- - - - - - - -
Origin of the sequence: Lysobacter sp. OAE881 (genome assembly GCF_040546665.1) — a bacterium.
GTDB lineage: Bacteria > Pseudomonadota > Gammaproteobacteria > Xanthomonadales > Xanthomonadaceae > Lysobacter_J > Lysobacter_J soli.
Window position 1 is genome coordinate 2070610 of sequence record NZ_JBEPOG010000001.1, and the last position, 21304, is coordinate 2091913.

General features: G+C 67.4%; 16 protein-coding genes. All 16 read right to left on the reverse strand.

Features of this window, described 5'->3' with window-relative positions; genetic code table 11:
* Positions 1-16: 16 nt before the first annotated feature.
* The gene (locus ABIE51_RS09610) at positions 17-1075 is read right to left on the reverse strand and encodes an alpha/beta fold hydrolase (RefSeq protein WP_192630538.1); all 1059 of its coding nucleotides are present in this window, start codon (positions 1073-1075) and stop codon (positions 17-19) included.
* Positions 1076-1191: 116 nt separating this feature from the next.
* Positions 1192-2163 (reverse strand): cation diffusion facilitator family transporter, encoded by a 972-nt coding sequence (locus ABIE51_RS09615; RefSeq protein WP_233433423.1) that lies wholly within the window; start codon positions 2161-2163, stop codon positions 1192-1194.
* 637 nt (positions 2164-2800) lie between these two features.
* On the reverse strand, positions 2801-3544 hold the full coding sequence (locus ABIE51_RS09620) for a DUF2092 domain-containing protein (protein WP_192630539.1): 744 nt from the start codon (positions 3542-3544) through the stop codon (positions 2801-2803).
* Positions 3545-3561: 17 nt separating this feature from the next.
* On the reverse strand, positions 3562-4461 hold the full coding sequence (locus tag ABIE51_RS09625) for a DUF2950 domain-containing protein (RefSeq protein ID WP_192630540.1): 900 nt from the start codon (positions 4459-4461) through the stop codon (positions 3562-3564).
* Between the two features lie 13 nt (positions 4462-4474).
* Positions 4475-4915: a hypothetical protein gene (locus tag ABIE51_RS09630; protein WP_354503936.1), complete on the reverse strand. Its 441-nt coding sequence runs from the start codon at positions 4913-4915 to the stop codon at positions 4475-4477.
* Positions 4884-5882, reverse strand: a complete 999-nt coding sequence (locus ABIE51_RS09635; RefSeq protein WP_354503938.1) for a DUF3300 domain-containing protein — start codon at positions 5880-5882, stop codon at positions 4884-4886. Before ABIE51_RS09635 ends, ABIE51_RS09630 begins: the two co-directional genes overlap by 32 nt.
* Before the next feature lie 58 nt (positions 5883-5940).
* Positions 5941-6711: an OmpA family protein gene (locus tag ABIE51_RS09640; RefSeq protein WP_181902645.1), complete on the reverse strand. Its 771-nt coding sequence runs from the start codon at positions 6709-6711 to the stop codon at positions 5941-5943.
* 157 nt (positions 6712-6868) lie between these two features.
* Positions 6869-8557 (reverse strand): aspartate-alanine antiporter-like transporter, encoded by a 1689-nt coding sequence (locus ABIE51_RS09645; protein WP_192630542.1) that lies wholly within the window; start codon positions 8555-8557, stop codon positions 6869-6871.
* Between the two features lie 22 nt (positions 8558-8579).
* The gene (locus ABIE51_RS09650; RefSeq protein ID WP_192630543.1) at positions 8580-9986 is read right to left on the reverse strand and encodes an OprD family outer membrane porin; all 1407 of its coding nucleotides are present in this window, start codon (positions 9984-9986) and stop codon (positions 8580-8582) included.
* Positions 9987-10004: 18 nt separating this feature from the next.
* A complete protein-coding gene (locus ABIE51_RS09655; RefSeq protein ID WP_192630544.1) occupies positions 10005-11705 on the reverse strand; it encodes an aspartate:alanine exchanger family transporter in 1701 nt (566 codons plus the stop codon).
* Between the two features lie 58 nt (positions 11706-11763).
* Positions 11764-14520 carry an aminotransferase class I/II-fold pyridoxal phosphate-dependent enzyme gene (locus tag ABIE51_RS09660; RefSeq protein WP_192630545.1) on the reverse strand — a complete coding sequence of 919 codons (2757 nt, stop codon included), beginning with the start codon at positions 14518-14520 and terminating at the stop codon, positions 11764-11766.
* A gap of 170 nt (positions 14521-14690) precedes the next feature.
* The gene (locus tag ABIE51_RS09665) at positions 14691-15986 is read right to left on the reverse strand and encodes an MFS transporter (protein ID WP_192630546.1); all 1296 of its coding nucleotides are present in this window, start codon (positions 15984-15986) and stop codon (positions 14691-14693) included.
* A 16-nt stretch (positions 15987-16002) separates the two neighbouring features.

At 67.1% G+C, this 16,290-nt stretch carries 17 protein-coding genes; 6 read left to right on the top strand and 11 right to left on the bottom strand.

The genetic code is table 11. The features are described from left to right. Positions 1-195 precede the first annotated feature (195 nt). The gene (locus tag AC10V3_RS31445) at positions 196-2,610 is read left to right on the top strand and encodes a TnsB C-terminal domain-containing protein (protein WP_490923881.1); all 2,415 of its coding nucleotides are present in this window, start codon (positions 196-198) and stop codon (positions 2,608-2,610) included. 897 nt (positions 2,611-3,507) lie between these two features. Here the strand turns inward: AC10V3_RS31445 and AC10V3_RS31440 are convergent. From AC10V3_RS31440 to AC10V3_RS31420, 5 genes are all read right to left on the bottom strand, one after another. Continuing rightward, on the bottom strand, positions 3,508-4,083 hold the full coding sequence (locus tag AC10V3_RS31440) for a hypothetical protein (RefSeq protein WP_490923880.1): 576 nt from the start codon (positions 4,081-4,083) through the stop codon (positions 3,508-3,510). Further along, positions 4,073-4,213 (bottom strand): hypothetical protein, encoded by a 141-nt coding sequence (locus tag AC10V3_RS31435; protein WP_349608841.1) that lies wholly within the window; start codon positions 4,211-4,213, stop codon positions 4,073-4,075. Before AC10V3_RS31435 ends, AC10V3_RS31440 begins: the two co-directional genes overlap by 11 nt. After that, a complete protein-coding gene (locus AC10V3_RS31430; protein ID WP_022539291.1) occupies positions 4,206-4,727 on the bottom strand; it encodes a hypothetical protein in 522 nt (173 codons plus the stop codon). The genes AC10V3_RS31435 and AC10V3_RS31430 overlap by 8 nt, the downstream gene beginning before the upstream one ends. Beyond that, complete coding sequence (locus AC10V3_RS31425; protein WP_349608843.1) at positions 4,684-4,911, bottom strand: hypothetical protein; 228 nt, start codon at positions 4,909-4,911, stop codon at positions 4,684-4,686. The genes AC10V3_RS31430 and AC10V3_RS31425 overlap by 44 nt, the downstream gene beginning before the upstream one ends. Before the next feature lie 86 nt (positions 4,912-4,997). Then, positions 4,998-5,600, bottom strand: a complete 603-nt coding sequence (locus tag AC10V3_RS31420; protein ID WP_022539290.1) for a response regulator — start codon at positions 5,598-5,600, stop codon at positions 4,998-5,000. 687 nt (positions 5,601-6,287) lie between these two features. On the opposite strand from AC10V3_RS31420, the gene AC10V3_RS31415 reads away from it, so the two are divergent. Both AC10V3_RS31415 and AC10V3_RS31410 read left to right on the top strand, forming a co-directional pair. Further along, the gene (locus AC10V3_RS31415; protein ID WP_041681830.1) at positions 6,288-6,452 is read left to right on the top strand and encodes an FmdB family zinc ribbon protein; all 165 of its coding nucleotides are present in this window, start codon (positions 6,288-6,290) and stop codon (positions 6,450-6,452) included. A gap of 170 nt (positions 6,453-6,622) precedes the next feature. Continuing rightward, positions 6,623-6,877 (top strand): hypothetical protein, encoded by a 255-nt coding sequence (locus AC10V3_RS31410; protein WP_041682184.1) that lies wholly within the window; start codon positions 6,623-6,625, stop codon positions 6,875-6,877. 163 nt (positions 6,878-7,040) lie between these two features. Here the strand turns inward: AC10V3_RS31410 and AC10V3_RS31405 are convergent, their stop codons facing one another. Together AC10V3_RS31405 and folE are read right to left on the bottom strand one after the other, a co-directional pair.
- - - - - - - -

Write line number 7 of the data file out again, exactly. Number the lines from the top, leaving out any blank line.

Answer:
* The gene (locus ABIE51_RS09610) at positions 17-1075 is read right to left on the reverse strand and encodes an alpha/beta fold hydrolase (RefSeq protein WP_192630538.1); all 1059 of its coding nucleotides are present in this window, start codon (positions 1073-1075) and stop codon (positions 17-19) included.